Here's something you cannot buy: The 40th Anniversary Sony VFET Amplifier from Pass Labs. Why can’t you buy it? Because the transistors inside it are 40 years old, and the two monoblock amps Sony showed off at the Venetian are the only two of their kind in the world, and since Sony no longer produces the "vertical field effect transistor," there won’t be any more of them. Nelson Pass, the owner and head designer at Pass Labs, scoured the world to get enough VFET transistors to build these two 250-watt (4-ohm load), class-A amplifiers.
While designing and building these amps, Nelson Pass utilized a pair of Sony SS-AR1s, Sony's top-of-the-line reference speakers, which are generally reviewed and rated among the best in the world.
This amp is not for sale
There was no other demo at CES that left a greater impression upon me. If I could own one sound system, this would be it. The best part was how Sony played the exact same track on its own TA-A1ES amplifier (utilizing FET transistors) and a pair of its still-amazing-sounding Sony SS-NA2ES loudspeakers before letting us hear the Pass Labs Anniversary amps. The character of the sound was the same, but the one-of-a-kind system had more of it.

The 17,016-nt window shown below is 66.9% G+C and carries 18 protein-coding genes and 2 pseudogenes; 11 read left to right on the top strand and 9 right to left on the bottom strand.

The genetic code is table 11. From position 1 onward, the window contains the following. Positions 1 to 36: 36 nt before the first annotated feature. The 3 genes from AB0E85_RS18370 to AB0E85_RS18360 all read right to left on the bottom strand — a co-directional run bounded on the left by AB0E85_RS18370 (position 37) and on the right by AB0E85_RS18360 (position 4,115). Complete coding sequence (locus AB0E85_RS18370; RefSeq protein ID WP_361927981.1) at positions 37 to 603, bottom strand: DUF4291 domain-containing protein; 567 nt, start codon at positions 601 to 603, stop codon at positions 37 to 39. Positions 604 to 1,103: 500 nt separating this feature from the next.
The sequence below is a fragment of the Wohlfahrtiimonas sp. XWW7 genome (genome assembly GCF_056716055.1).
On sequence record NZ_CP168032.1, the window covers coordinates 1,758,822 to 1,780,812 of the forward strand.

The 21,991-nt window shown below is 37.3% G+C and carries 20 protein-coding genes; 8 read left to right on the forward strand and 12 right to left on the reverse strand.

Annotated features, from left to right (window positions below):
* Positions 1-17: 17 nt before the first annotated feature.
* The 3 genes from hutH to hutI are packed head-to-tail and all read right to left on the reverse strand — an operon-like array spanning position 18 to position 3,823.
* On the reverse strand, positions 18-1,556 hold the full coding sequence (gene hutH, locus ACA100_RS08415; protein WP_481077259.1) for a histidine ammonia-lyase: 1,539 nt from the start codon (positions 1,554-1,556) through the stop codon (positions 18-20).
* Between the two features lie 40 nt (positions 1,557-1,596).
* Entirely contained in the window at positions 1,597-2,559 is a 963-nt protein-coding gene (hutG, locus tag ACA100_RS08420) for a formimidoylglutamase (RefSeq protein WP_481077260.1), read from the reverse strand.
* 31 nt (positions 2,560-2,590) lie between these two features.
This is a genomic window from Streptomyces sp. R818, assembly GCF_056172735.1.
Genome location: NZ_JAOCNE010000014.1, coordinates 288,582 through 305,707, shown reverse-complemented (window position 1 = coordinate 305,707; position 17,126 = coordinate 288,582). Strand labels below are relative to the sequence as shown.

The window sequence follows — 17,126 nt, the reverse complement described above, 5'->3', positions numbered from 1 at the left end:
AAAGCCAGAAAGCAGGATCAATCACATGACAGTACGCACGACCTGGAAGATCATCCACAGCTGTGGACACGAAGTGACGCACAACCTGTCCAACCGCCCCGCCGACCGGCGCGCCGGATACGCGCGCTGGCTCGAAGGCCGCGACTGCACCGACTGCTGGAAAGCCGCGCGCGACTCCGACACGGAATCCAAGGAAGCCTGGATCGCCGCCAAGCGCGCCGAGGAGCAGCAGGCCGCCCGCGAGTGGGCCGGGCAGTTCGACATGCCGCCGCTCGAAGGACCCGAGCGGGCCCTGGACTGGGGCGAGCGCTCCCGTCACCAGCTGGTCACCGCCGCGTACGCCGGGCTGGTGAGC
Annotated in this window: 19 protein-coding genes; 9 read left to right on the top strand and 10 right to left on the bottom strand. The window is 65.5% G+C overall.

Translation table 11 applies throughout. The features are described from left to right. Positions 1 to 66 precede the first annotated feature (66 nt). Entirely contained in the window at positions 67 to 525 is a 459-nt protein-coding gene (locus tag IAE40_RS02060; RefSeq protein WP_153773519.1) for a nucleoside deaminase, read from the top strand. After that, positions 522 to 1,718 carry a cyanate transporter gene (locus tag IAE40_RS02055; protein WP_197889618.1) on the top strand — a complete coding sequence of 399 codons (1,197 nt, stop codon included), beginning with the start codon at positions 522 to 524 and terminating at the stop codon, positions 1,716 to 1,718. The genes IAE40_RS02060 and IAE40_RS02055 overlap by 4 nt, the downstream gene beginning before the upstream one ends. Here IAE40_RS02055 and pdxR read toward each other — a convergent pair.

This system had the best sound quality I heard at the show, bar none.
I'm no fan of opera music, but I can recognize what a feat it is for speakers to fully emulate the sense of being in an opera hall—before the opera music, we were listening to Beck's "Already Dead," and he sounded like he was right in front of us. A switch to opera made the soundstage appear to fall back a good 60+ feet, as if a stage had suddenly appeared what was once a wall in the room. It was a total 3D sonic illusion, the likes of which I almost never get to hear—and when I do, the system's MSRP is invariably in the six-figure range. Best sound of the show, IMO.